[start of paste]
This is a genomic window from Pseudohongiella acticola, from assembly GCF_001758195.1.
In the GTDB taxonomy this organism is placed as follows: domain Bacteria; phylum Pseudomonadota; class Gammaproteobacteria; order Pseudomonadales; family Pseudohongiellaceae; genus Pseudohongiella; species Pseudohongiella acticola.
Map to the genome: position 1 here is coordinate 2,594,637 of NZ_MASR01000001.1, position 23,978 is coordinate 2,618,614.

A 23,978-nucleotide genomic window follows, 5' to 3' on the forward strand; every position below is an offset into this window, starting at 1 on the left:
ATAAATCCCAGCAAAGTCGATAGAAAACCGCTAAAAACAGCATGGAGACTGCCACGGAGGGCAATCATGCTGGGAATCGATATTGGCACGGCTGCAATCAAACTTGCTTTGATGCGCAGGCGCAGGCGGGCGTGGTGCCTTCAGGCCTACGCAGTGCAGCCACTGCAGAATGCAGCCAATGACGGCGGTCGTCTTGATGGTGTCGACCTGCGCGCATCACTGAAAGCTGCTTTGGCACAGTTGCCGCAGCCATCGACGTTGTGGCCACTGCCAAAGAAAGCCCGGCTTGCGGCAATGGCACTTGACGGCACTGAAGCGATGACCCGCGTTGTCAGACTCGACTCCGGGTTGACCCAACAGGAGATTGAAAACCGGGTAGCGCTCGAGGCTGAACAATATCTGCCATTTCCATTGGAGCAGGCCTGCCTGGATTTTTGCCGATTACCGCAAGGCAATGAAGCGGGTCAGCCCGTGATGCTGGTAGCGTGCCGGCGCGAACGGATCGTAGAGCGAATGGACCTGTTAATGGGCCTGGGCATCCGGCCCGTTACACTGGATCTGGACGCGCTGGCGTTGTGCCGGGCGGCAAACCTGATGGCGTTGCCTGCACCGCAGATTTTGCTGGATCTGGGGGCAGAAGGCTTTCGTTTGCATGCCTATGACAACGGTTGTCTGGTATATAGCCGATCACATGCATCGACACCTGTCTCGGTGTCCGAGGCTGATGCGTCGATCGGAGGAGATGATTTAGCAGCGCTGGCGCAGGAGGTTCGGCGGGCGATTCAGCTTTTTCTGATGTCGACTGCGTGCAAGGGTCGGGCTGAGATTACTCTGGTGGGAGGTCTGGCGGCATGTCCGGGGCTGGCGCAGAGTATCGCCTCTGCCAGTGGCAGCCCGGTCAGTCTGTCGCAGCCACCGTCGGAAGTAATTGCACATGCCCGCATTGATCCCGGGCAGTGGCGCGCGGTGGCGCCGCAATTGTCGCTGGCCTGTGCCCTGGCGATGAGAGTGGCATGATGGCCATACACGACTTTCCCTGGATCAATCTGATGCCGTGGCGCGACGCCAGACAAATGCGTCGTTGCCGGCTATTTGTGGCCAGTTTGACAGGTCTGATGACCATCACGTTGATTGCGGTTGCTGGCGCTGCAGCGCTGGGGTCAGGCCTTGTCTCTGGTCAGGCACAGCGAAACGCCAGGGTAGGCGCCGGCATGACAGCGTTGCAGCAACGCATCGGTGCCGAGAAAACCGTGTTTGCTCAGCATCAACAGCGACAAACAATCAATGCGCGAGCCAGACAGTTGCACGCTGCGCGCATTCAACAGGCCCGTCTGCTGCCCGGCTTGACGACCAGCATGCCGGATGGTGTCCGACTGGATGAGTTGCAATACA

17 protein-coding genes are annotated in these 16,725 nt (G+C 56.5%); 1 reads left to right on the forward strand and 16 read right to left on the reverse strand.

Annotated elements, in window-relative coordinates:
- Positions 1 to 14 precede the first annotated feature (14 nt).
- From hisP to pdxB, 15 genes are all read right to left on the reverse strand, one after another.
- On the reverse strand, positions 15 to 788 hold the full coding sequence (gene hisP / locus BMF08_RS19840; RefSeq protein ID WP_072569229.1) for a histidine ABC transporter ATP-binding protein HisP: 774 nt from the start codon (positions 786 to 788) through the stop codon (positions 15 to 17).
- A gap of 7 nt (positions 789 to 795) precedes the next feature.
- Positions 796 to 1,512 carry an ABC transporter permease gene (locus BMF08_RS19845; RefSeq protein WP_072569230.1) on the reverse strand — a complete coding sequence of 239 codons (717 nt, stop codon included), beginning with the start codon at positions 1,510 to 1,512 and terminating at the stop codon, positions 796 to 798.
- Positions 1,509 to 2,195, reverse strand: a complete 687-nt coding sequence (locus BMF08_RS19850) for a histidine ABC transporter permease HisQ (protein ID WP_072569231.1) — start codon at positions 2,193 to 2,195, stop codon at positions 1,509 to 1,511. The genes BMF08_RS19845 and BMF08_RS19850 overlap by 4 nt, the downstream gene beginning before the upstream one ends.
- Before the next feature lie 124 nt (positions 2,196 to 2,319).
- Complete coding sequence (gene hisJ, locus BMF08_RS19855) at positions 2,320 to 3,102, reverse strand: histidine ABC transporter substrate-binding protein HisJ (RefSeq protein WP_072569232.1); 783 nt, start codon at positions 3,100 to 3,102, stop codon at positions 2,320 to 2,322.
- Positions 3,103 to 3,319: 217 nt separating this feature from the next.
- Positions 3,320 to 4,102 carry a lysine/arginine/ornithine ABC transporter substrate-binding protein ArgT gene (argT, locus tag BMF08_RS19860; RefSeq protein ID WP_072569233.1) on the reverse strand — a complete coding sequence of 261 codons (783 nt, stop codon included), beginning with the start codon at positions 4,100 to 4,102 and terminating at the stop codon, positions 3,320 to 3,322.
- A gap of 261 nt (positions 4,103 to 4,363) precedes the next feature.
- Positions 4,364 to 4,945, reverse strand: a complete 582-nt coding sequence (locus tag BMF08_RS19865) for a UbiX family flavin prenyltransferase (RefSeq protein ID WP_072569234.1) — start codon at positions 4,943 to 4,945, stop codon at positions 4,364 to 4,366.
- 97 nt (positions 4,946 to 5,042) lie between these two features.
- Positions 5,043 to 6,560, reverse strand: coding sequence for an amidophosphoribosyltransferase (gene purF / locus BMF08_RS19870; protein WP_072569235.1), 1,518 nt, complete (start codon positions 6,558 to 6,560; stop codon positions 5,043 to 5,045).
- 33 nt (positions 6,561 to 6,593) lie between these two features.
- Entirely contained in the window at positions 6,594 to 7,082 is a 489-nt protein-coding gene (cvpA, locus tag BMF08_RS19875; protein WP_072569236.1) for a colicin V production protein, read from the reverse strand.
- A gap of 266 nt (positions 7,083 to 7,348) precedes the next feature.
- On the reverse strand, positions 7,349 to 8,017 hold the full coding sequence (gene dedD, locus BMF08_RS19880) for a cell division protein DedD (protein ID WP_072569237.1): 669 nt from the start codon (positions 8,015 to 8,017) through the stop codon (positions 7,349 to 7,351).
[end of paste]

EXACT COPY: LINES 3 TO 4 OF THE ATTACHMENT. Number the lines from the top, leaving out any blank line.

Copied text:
Map to the genome: position 1 here is coordinate 2,594,637 of NZ_MASR01000001.1, position 23,978 is coordinate 2,618,614.

A 23,978-nucleotide genomic window follows, 5' to 3' on the forward strand; every position below is an offset into this window, starting at 1 on the left: